Public Finance in Democratic Process: Fiscal Institutions and Individual Choice
By James M. Buchanan
- Ch. 1, Introduction
- Ch. 2, Individual Demand for Public Goods
- Ch. 3, Tax Institutions and Individual Fiscal Choice
- Ch. 4, Tax Institutions and Individual Fiscal Choice
- Ch. 5, Existing Institutions and Change
- Ch. 6, Earmarking Versus General-Fund Financing
- Ch. 7, The Bridge Between Tax and Expenditure in the Fiscal Decision Process
- Ch. 8, Fiscal Policy and Fiscal Choice
- Ch. 9, Individual Choice and the Indivisibility of Public Goods
- Ch. 10, The Fiscal Illusion
- Ch. 11, Simple Collective Decision Models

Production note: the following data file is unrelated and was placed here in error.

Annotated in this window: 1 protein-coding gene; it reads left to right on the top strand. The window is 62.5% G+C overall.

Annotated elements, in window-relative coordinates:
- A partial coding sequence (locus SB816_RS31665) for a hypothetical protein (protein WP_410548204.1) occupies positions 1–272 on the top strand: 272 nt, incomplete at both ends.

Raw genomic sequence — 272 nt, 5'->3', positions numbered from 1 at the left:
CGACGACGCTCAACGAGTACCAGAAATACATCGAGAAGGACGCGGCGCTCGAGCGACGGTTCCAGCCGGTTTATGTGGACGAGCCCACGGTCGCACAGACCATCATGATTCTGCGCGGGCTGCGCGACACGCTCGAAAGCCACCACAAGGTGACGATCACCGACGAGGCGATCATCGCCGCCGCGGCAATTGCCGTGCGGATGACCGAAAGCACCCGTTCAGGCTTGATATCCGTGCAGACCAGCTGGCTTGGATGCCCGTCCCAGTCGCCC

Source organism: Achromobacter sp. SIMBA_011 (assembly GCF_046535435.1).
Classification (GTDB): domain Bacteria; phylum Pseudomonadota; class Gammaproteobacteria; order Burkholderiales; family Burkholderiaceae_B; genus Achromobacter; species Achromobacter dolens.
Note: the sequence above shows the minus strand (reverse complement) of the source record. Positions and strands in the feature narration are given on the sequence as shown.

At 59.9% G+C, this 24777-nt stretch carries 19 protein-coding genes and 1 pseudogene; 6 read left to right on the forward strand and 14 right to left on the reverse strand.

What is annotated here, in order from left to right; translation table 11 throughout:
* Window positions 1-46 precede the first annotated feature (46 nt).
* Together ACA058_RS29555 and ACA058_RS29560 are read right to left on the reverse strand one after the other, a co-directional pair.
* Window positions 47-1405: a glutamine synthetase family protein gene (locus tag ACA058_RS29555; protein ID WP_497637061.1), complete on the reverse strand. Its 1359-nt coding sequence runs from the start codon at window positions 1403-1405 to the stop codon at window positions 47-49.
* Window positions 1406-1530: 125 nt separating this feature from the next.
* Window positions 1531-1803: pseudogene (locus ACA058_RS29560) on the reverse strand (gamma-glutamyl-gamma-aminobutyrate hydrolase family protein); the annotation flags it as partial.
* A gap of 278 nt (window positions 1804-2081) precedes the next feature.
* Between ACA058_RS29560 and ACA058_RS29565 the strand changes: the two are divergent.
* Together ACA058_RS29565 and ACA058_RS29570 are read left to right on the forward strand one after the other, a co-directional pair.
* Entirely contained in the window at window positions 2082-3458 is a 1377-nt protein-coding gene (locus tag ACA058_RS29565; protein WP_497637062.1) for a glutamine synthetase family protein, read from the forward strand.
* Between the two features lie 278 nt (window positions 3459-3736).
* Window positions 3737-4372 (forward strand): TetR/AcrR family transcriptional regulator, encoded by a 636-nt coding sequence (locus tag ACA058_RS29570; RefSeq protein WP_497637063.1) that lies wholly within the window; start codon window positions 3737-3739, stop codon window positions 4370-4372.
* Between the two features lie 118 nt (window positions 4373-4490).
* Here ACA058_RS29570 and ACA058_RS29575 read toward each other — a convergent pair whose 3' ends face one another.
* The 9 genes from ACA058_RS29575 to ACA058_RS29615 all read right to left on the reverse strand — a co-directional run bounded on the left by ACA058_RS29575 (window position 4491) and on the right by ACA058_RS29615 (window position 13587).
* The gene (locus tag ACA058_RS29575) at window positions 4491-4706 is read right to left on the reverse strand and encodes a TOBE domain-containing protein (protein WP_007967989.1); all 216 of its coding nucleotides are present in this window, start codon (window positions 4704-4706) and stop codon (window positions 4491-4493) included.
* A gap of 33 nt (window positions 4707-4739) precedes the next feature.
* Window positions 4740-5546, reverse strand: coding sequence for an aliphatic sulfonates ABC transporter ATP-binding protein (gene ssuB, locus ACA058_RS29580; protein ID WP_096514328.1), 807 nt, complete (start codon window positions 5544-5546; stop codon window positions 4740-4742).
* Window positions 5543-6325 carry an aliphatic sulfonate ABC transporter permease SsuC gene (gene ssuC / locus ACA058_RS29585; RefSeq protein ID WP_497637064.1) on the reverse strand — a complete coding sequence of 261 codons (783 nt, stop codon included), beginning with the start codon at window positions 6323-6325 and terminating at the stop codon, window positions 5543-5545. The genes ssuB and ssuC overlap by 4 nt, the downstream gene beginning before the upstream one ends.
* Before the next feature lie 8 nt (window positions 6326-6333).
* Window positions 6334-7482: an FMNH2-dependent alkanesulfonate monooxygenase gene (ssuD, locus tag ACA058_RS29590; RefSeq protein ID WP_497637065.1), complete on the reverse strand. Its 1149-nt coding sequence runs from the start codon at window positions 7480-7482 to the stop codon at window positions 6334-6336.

- Ch. 12, From Theory to the Real World
- Ch. 13, Some Preliminary Research Results
- Ch. 14, The Levels of Fiscal Choice
- Ch. 15, Income-Tax Progression
- Ch. 16, Specific Excise Taxation
- Ch. 17, The Institution of Public Debt
- Ch. 18, Fiscal Policy Constitutionally Considered
- Ch. 19, Fiscal Nihilism and Beyond
Fiscal Policy Constitutionally Considered
To this point, all problems concerning the possible utilization of fiscal instruments to accomplish macro-economic objectives have been deliberately neglected. Any claim that the approach is a general one must include some reference to its ability to handle these problems. Can a normative “theory of fiscal policy” be derived from an individual choice calculus? Will an individual, at the moment when he is confronted with defining a fiscal constitution, authorize his government to employ the budget as a stabilizing, growth-inducing instrument?